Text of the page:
Investor executives bemoan inconsistent ESG standards

The investment industry lacks coherent sustainability standards, which makes applying them harder, said officials at asset owners and fund houses from Japan, Malaysia and Korea.
Investor executives bemoan inconsistent ESG standards

Patience may be required before investors can profit financially from ESG investments, but standards and ratings that are hard to compare with each other are not helping those that want to undertake this type of investing, say senior investment executives. 

The former chief of one of Malaysia’s most important pension funds warned against measuring financial returns on environmental, social and governance investments using the same timeframe as “traditional” investments, as this might mislead investors into thinking ESG projects are less lucrative.

“With traditional financial investments you would normally expect returns within three to five years, but it's been shown that sustainability projects require a gestation period of anywhere from seven to nine years,” said Employees Provident Fund (EPF) former chief executive officer Alizakri Alias, speaking at AsianInvestor’s Asian Investment Summit on Wednesday (June 2).

He compared ESG investing, still in its infancy, to the early days of tech investment.

At the same time, Alias and other speakers at the event said investors could do with better standards and ratings for ESG investments.  

“ESG for one company is radically different than from another,” he said, adding that asset owners like EPF struggle to identify what targets to set when it comes to carbon emissions. “When adhering to the GHG Protocol, for example, do you go for Scope 1, 2 or 3?”

Alizakri Alias

Alias believes unattainable targets discourage some investee companies from pursuing change. "This is where regulators need to step up and engage with industry on setting realistic targets rather than employing a patriarchal, top-down approach. You don’t want to kill the goose that lays the golden egg.”

Karin Ri, director of responsible investment at Japanese investment firm Asset Management One, agreed: “We see there are so many ESG investing-related terminologies and they seem to be used by different people for different meanings.” 

Karin Ri, Asset Management One

Both highlighted that while credit ratings are generally consistent, ESG scores and rankings can diverge depending on the provider and rating system used. A recent MIT-Sloan paper showed the correlation between ESG ratings across different providers is around 0.3, whereas the correlation between credit ratings by S&P and Moody’s is around 0.99.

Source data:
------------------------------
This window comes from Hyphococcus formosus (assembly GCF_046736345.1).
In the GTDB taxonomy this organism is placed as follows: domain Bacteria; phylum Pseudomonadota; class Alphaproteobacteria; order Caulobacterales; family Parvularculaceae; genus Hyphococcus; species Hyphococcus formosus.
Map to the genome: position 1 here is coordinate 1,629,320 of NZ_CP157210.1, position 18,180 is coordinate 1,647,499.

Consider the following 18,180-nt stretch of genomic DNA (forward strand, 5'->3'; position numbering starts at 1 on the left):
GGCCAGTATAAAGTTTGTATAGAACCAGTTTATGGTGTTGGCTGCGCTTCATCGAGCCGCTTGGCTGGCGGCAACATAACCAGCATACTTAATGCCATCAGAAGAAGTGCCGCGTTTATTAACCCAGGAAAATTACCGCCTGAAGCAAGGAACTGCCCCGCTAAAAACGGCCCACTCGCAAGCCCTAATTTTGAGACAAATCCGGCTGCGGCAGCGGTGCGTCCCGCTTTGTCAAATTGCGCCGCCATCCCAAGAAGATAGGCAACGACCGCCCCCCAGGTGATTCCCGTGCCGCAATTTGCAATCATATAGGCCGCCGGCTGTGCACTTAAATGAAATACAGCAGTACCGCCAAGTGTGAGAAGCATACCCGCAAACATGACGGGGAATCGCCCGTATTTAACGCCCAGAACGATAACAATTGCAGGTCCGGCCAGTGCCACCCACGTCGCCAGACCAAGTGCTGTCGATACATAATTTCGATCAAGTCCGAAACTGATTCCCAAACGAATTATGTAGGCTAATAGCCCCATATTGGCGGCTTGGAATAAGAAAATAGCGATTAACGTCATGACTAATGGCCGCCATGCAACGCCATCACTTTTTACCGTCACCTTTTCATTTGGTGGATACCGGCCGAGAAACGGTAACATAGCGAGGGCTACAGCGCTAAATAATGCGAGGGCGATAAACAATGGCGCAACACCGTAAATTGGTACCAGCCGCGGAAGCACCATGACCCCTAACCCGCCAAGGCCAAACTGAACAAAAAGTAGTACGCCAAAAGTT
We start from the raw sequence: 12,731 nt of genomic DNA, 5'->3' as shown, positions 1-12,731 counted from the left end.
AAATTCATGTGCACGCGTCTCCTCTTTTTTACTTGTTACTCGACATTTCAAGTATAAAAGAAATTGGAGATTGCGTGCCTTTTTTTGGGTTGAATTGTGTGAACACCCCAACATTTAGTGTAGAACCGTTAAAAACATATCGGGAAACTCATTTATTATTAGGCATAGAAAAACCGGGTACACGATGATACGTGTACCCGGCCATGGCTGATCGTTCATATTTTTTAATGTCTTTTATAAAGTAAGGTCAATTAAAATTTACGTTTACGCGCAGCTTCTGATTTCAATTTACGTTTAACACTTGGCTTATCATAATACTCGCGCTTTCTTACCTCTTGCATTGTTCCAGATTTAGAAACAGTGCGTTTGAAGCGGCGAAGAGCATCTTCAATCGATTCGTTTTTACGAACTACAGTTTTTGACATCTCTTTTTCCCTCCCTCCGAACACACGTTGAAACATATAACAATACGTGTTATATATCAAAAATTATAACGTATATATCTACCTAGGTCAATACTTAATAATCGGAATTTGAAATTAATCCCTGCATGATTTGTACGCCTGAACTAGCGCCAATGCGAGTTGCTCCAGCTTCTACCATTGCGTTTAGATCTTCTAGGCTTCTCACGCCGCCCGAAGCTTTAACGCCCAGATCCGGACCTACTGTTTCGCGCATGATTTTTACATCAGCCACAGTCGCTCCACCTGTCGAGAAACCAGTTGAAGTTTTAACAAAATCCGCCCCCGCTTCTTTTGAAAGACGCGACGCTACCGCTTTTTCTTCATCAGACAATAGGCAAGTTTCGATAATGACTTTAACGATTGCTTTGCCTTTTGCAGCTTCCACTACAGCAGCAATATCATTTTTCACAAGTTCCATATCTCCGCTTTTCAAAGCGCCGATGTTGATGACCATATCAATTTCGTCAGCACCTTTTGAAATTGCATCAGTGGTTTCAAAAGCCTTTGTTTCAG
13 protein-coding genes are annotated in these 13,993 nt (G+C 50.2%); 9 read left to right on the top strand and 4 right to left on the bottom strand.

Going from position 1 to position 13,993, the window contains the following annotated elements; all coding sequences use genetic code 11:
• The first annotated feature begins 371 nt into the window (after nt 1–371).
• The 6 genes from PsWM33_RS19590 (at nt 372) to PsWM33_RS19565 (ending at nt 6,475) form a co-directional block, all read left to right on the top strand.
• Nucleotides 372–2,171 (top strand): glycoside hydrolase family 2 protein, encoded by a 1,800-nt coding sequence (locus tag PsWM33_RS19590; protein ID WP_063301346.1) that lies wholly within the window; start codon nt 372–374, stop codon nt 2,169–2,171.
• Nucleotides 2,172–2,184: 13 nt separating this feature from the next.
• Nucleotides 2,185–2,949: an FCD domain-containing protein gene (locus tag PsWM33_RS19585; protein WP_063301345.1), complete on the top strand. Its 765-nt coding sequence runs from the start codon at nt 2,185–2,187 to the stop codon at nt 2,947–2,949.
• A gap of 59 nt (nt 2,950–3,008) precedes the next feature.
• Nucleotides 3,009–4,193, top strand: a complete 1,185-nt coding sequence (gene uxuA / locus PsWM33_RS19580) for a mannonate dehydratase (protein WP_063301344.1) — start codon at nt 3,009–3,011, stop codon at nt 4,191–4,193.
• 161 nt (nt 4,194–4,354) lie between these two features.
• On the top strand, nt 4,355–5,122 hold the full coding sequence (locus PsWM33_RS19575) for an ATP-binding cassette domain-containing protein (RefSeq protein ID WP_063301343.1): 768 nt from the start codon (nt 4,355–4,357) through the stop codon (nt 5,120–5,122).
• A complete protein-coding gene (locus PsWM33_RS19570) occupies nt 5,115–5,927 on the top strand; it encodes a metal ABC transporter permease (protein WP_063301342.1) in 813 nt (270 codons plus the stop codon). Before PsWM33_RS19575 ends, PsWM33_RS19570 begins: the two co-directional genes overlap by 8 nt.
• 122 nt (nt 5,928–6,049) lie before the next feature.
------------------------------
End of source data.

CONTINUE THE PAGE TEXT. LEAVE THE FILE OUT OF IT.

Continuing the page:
“[A lack of consistent ESG ratings] was one of the big challenges for us when we wanted to invest in different sectors or geographies," said Alias. "One [rating] company may be very strong in the US, for example, but you're not able to apply that same rating system for the Asian market.”


Another investor told the same event that his organisation wouldn’t necessarily have to maximise returns on an ESG investment if it delivered measurable social returns or enabled it to manage risk.

Jang Dong-hun, Poba

“As long as that investment provided some decent return in line with what we are seeking, if we can achieve a positive impact, then it's good to have invested internally,” Dong Hun Jang, chief investment officer of South Korea’s Public Officials Benefit Association (Poba), said.

He also stressed the importance of meeting targets for returns. “We are not a charity. We definitely seek some decent level [of return],” he said.

Alias and Ri agreed that social, rather than financial, returns can often be more immediately obvious. “We're not just doing ESG for the sake of it – we need to make sure it's for the long-term financial returns. But in the meantime, it’s good for the sustainable growth and development of society,” said Ri.


All panellists believe ESG will become ubiquitous across portfolios in the coming decade.

Alias said he worries the ‘E’, or environmental aspect, of ESG is taking too much precedence over the ‘S’ (social) and the ‘G’ (governance) in the minds of investors due to “media splashes” and “climate celebrities”.

“E becoming big because of PR,” he said.

A headline-grabbing report by the UN Intergovernmental Panel on Climate Change claiming the world has 12 years to limit a climate change catastrophe; the Swedish activist Greta Thunberg; and the emergence of prominent global protests such Extinction Rebellion UK are all examples of this, he added.

“You also have young people taking litigation against companies like Royal Dutch Shell or against countries like Germany, UK and France. Meanwhile, the social aspect is not sexy, and governance is expected.”

Ri, however, said she believes investors are making a mistake if they consider the three aspects in isolation, saying they are  complex and interdependent.

“Climate change is not only an environmental, but also an unprecedented economic and social challenge. You cannot tackle the E separately from the S or G issues.”

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